Notes from underground

يارب يسوع المسيح ابن اللّه الحيّ إرحمني أنا الخاطئ

Archive for the tag “marketing”

How NOT to sell something to someone of my generation

About ten years ago a woman phoned me, and gabbled something so quickly that I couldn’t hear it. I asked her to repeat it, but still could barely hear what she was saying. Eventually I managed to gather that they were doing a health survey in our area, and wanted to know if I’d be willing to answer some questions. I said sure, as a public-spirited citizen, I’d be willing to help with a survey.

A little later the guy who was doing the “health survey” came, and turned out to be a snake oil salesman.

He started wittering on about us not getting enough oxygen because of pollution, and so we needed to replace it with ozone. I tried to recall chemistry lessons from high school, and was sure that ozone was O3 and oxygen was O2, so supplementing oxygen with ozone was a bit like supplementing diamonds with pencil lead. Also, I seemed to remember that ozone was poisonous.

I was getting bored and restless, and wished he’d get on with it, do his survey, and leave. I didn’t want a long and extremely boring lecture about dubious chemical processes.

He went on about ozone therapy, and I could hardly wait for him to leave so I could check Wikipedia for the properties of ozone. Eventually I asked him to get on with it, and tell me what he was selling and how much it was. So he showed a sort of vacuum cleaner contraption and a bathmat, which he said cost R10000. I said there was no way I had that kind of money, and then he said “Do you have a credit card?” and said if I bought it with that I could pay it off over three years at R360 a month, and what could I buy with R360. I said I could fill my car with petrol, and he said “How far will that get you?”

And then I said I was tired of his bullshit and had a lot to do, so I said there was no way I would buy it because I did not have that kind of money and anyway I wasn’t convinced of the benefits, and so he was wasting his time and mine. He packed up his gadgets with a bad grace and left.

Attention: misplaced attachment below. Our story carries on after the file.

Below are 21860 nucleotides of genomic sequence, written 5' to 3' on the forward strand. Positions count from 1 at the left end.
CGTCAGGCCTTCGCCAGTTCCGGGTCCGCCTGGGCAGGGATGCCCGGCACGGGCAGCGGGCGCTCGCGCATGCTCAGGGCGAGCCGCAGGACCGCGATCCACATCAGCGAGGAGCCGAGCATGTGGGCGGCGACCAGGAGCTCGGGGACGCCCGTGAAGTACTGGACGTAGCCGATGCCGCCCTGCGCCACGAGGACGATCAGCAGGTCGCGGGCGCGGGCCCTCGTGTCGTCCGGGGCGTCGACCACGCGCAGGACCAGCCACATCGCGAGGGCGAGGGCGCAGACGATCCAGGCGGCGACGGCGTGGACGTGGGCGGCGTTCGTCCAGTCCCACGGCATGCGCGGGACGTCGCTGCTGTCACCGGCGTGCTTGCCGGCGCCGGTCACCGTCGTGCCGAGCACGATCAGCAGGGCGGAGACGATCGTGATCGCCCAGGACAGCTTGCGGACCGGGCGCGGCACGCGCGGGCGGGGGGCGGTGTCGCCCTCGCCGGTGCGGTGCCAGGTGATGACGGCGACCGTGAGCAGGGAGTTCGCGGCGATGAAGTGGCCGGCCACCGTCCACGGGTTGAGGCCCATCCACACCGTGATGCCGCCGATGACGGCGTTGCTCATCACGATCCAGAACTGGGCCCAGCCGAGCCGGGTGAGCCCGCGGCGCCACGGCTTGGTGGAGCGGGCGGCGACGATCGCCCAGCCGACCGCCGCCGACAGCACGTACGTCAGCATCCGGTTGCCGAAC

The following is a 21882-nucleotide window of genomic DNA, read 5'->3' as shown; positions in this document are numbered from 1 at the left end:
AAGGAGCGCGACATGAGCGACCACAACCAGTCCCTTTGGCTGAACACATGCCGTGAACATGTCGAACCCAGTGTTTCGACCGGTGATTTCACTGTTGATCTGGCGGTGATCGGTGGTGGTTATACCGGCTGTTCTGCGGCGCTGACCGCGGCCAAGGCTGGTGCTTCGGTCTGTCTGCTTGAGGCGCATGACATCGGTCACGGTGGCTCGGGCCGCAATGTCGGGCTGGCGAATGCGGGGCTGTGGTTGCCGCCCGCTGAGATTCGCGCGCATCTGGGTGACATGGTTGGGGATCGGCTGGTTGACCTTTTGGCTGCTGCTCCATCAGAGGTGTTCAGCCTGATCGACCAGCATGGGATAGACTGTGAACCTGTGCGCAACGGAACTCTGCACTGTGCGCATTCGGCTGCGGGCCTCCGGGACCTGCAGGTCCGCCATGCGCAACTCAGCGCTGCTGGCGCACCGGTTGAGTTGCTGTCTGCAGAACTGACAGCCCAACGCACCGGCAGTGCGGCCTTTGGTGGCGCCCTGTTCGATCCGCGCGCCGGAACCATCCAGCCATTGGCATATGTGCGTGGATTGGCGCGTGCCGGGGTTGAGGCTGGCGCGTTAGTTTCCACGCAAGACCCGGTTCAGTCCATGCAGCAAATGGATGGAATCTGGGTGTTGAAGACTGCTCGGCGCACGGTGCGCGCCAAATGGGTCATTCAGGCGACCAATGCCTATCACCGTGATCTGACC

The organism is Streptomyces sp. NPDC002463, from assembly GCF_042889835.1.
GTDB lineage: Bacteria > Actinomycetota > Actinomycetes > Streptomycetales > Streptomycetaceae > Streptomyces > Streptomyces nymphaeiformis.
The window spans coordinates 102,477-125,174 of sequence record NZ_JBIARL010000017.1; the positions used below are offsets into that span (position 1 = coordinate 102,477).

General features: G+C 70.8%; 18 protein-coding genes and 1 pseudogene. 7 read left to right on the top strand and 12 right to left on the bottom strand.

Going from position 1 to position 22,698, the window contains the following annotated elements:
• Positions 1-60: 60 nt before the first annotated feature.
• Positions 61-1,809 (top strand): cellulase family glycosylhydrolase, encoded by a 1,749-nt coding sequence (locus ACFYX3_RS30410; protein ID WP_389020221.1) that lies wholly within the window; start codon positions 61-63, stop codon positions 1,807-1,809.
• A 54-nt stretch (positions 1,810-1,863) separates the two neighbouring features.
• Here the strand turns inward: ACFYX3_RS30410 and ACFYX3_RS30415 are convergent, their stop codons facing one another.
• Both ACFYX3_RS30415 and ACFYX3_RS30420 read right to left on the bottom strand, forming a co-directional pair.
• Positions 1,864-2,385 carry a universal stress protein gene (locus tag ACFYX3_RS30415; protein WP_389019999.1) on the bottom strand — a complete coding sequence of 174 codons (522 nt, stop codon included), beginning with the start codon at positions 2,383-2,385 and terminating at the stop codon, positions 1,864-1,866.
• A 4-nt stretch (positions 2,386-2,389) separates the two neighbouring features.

He made no effort to hide his annoyance, but he had come to see me under false pretences, and tried to sell me something I didn’t need and couldn’t afford and tried very hard to persuade me to use a credit card to buy it when the price was more than double my monthly pension.

So I think The Oatmeal hits the nail exactly on the head with this.

I may be an old fogey, but I really detest buzzwords like “marketing” “brands”, and “entrepreneurship”, and I’m not really interested in “monetising” my blog.

If you want to sell me something, tell me upfront what it is and what it does and what it costs. Don’t come to my house under false pretences, bore me and waste my time with bullshit lectures, and only then tell me what you’re selling.

Brands and mavericks

I’ve read several articles claiming that the word most people hate most is “moist”. The word I hate most is “brands”. Well, one of the words, anyway.

Consider this, for example, 10 Journalism Brands Where You Find Real Facts Rather Than Alternative Facts:

Realizing that millions more people are scratching their heads, wondering what to read and where to spend their subscription dollars, here are my top 10 large journalistic brands where I believe you can most often find real, reported facts:

The use of “brand” in that article is the main reason that I don’t trust it. Yes, I agree with the criteria mentioned in the article, but I’m not looking for reliable brands, I’m looking for reliable news.

Do you go into a shop and say “I’m looking for a brand?” or “What brand should I buy?”

And the shopkeeper might say “Brand of what? Screwdrivers, sticky tape or light bulbs?”

The use of “brands” in that article inclines me not to trust it, because it betrays the mentality of the profit motive.

Take a newspaper.

What is the primary purpose of a newspaper?

  1. To make a profit?
  2. To publish and disseminate news?